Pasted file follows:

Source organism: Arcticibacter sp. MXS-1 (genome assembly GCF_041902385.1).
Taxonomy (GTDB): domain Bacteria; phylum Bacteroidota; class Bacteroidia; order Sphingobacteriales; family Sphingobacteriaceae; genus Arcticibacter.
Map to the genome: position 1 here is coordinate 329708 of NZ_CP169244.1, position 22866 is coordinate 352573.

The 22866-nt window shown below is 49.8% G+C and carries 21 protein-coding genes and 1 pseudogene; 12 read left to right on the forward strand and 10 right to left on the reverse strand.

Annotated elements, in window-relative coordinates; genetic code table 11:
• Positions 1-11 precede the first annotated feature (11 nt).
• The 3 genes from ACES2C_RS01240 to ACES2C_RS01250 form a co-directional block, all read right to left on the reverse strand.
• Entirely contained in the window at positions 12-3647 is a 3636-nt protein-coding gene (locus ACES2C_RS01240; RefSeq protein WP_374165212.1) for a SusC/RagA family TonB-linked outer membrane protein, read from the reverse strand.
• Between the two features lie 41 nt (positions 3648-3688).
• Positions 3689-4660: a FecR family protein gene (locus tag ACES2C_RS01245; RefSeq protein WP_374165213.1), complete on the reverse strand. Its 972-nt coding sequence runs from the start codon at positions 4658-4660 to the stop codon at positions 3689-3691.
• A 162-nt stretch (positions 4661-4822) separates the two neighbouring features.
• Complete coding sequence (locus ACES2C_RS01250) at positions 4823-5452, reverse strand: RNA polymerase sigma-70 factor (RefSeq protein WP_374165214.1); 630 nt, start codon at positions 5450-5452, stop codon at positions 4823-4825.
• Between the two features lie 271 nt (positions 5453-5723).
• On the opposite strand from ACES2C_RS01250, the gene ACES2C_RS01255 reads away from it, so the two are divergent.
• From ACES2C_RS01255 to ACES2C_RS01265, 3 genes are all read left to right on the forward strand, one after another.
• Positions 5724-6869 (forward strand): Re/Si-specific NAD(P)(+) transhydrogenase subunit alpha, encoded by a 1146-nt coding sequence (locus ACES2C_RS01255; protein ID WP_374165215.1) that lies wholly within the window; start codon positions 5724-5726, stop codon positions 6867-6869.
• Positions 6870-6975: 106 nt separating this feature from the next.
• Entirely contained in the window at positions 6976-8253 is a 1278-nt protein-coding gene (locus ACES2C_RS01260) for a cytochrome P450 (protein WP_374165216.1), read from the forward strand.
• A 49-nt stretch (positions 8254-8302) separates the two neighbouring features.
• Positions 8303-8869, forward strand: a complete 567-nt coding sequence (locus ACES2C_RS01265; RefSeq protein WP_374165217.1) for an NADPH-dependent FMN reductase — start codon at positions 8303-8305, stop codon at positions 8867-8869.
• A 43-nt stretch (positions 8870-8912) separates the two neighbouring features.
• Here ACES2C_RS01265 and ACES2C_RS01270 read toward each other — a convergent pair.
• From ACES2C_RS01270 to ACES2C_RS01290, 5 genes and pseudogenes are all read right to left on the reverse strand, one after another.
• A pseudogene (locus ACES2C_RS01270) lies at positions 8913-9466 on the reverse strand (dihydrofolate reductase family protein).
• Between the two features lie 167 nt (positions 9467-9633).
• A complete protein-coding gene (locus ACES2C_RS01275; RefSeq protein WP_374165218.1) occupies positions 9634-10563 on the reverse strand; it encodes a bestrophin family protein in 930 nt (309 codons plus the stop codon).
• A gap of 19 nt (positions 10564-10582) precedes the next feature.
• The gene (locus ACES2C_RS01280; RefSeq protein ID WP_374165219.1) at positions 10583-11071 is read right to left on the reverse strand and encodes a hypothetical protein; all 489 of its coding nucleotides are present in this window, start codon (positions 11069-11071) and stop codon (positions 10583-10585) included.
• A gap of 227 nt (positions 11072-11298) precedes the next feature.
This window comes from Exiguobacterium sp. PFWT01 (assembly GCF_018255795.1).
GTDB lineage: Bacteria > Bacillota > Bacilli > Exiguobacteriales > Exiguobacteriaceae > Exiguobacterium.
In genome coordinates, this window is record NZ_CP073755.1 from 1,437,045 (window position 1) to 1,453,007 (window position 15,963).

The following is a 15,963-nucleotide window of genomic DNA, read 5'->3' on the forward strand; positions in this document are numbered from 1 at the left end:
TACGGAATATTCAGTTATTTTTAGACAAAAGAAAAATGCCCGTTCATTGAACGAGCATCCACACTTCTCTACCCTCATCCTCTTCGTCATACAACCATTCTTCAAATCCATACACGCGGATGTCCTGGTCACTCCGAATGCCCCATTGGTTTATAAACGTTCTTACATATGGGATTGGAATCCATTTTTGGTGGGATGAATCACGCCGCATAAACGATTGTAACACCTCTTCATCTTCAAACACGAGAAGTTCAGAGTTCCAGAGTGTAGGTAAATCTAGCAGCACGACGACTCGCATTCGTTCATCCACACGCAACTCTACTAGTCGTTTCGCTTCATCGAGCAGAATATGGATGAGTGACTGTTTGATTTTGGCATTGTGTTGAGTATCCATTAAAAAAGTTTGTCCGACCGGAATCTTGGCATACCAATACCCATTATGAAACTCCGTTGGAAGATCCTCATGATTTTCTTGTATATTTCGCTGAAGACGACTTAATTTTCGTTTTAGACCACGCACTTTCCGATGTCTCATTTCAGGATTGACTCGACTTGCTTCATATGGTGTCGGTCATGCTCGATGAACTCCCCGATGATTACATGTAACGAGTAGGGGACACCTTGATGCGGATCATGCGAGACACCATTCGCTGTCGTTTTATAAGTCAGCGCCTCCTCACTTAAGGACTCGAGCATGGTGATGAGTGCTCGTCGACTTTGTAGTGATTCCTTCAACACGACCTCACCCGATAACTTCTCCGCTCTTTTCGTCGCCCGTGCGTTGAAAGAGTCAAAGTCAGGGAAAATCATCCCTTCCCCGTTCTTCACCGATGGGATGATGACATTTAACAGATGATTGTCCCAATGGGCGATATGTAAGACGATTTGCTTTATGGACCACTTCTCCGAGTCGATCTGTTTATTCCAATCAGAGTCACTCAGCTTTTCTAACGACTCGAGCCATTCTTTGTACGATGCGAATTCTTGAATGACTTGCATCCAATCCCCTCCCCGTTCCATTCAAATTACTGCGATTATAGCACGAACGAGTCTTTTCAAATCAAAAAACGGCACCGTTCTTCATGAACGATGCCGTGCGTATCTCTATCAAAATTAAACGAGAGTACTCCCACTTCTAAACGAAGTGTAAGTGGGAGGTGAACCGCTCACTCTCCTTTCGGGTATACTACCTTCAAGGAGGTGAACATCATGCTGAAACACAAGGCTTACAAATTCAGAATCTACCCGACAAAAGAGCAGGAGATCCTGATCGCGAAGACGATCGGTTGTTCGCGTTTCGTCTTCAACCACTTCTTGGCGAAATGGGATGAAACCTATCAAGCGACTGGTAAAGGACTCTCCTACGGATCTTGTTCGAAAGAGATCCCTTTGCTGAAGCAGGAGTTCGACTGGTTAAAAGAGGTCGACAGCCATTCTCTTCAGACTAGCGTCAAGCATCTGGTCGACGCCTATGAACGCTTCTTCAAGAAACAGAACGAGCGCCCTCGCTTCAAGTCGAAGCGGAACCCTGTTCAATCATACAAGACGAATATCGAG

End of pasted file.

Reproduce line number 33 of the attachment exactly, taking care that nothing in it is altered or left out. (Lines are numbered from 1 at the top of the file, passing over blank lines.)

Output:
The following is a 15,963-nucleotide window of genomic DNA, read 5'->3' on the forward strand; positions in this document are numbered from 1 at the left end: